Institutional environment and MNEs’ environmental sustainability: how do institutions impact MNEs’ engagement in environmental governance?

Golmohammadi, Ismael (2023) Institutional environment and MNEs’ environmental sustainability: how do institutions impact MNEs’ engagement in environmental governance? Doctoral (PhD) thesis, Memorial University of Newfoundland.

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This thesis strives to theorize and empirically investigate the relationship between the institutional environment of multinational enterprises (MNEs) and their engagement in policymaking for environmental sustainability, as well as their environmental performance. Along with institutional theory, we utilize Giddens’s structuration theory to develop our hypotheses. The thesis consists of three main objectives. Objective I (one) involves a systematic literature review to identify existing gaps. The review reveals two sets of findings that serve as the foundation for defining Objectives II and III, as well as subsequent empirical studies to address those objectives. The first set includes research gaps identified from inconsistencies in the results of prior research. The second set encompasses areas that appear underdeveloped and require further research. Filling those research gaps will shape our contribution to the scholarship. Objective II aims to empirically explore the relationship between institutional pressures and MNEs' climate policy engagement. The study investigates how institutional forces in both home and host countries influence MNEs' approach to environmental governance. Our findings suggest that normative forces significantly influence MNE policy engagement. However, the study does not find a significant statistical support for regulative and mimetic forces. Objective III is set to examine the impact of institutional pressures on MNEs' environmental performance, particularly in reducing greenhouse gas (GHG) emissions. The study reveals that the density of NGOs in the MNE's home country is pivotal in positively affecting their environmental performance. Additionally, regulative forces in both home and host countries positively influence MNE environmental performance. Conversely, home-country institutional voids negatively impact MNE environmental performance. Notably, primary industry and total fossil fuel subsidies per GDP (as control variables) do not significantly influence MNE environmental performance. Hierarchical multiple binary logistic regression is our primary statistical tool in both empirical studies. An extended abstract is available after the table of content.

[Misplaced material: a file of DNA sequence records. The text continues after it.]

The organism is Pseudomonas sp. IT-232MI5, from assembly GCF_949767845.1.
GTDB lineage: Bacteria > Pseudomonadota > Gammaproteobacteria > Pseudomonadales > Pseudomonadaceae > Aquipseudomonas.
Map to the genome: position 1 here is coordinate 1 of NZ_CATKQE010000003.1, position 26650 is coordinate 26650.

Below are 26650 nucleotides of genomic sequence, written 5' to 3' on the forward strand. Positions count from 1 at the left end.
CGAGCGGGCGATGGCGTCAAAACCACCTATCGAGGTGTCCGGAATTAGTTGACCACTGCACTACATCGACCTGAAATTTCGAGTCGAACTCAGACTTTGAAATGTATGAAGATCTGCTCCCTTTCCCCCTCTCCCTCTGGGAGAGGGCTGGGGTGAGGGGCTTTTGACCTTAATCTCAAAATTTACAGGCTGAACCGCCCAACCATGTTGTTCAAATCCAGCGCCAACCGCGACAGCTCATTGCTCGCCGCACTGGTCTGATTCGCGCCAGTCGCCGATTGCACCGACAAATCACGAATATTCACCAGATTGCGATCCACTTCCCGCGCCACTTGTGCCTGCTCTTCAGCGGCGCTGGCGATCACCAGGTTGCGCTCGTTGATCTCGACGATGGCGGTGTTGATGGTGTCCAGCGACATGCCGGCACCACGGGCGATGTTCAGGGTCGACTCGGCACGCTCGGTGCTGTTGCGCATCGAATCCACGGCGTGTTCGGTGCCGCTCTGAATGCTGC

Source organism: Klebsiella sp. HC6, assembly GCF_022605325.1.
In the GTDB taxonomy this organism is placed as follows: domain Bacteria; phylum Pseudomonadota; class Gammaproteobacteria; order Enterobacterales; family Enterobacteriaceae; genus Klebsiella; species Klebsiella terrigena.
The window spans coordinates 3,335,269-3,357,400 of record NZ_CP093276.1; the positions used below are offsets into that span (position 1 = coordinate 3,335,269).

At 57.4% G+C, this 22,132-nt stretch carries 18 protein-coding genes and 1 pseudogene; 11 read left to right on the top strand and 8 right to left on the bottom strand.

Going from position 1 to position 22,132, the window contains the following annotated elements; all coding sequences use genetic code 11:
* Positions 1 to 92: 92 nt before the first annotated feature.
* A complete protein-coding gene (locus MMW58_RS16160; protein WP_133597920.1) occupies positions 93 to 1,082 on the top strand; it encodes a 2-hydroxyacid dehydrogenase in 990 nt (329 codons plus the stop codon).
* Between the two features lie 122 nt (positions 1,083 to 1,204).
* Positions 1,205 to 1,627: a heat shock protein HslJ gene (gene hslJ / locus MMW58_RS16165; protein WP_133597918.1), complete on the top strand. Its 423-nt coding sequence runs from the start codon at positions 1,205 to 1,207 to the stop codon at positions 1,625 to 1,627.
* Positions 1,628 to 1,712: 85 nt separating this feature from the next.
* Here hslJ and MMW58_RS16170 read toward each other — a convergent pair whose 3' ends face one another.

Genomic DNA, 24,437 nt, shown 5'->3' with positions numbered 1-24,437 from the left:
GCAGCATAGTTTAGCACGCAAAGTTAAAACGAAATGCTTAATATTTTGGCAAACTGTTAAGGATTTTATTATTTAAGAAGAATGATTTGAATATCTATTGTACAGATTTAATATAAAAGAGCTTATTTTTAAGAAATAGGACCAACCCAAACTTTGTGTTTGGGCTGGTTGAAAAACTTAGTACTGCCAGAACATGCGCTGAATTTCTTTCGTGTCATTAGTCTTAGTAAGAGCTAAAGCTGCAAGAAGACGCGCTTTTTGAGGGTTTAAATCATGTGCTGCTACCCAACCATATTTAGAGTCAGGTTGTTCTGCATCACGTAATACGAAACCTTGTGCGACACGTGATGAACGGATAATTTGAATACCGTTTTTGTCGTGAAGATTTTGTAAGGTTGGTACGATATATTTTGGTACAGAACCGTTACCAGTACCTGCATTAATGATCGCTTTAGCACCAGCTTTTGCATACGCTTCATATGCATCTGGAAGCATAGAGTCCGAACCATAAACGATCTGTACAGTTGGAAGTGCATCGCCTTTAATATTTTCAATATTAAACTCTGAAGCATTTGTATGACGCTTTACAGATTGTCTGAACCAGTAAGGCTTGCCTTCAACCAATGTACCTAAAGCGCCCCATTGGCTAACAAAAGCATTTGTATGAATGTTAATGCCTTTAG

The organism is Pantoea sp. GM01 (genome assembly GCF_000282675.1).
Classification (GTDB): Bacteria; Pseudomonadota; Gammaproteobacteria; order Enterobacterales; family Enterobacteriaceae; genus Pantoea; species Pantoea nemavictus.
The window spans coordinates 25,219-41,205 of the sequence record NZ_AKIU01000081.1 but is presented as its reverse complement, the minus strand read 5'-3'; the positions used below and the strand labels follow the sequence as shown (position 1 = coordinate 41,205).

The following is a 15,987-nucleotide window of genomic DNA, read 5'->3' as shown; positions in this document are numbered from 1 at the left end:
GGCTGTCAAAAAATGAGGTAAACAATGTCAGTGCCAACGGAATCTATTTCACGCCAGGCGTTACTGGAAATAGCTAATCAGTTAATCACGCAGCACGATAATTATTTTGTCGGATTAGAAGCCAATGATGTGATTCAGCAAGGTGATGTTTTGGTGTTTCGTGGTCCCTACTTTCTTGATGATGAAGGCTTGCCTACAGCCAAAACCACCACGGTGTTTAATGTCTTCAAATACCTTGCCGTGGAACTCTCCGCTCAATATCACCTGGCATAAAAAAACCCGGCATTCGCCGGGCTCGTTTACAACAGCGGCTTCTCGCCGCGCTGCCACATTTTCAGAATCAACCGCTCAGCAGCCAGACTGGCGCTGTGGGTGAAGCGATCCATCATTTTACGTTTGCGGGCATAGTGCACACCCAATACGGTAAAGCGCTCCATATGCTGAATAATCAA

Item Type: Thesis (Doctoral (PhD))
Item ID: 16330
Additional Information: Includes bibliographical references (pages 243-269)
Keywords: institutional pressures, environmental sustainability, environmental governance, environmental performance, multinational enterprises, quantitative methods
Department(s): Business Administration, Faculty of > Business Administration
Date: December 2023
Date Type: Submission
Digital Object Identifier (DOI):
Library of Congress Subject Heading: Environmental impact charges; Environmental impact charges--Law and legislation; International business enterprises--Environmental aspects

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